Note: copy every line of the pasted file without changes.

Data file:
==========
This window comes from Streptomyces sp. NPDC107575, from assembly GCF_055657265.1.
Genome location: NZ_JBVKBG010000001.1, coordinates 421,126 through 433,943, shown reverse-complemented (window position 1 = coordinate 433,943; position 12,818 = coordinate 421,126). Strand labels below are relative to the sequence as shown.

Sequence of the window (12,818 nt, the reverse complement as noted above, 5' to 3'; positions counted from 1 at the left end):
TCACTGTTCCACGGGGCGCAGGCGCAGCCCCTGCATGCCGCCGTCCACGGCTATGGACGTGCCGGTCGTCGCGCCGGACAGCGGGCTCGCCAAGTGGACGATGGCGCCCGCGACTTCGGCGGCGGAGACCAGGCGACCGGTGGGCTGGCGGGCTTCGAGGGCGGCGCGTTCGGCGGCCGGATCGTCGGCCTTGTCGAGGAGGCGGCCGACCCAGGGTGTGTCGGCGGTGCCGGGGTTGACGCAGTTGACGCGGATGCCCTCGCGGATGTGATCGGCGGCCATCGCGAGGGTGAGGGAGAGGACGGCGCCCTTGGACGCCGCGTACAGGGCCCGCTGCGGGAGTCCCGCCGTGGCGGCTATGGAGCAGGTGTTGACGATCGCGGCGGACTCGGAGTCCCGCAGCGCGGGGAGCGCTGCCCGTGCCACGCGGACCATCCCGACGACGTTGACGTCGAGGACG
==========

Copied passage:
This window comes from Streptomyces sp. NPDC107575, from assembly GCF_055657265.1.
Genome location: NZ_JBVKBG010000001.1, coordinates 421,126 through 433,943, shown reverse-complemented (window position 1 = coordinate 433,943; position 12,818 = coordinate 421,126). Strand labels below are relative to the sequence as shown.

Sequence of the window (12,818 nt, the reverse complement as noted above, 5' to 3'; positions counted from 1 at the left end):
TCACTGTTCCACGGGGCGCAGGCGCAGCCCCTGCATGCCGCCGTCCACGGCTATGGACGTGCCGGTCGTCGCGCCGGACAGCGGGCTCGCCAAGTGGACGATGGCGCCCGCGACTTCGGCGGCGGAGACCAGGCGACCGGTGGGCTGGCGGGCTTCGAGGGCGGCGCGTTCGGCGGCCGGATCGTCGGCCTTGTCGAGGAGGCGGCCGACCCAGGGTGTGTCGGCGGTGCCGGGGTTGACGCAGTTGACGCGGATGCCCTCGCGGATGTGATCGGCGGCCATCGCGAGGGTGAGGGAGAGGACGGCGCCCTTGGACGCCGCGTACAGGGCCCGCTGCGGGAGTCCCGCCGTGGCGGCTATGGAGCAGGTGTTGACGATCGCGGCGGACTCGGAGTCCCGCAGCGCGGGGAGCGCTGCCCGTGCCACGCGGACCATCCCGACGACGTTGACGTCGAGGACG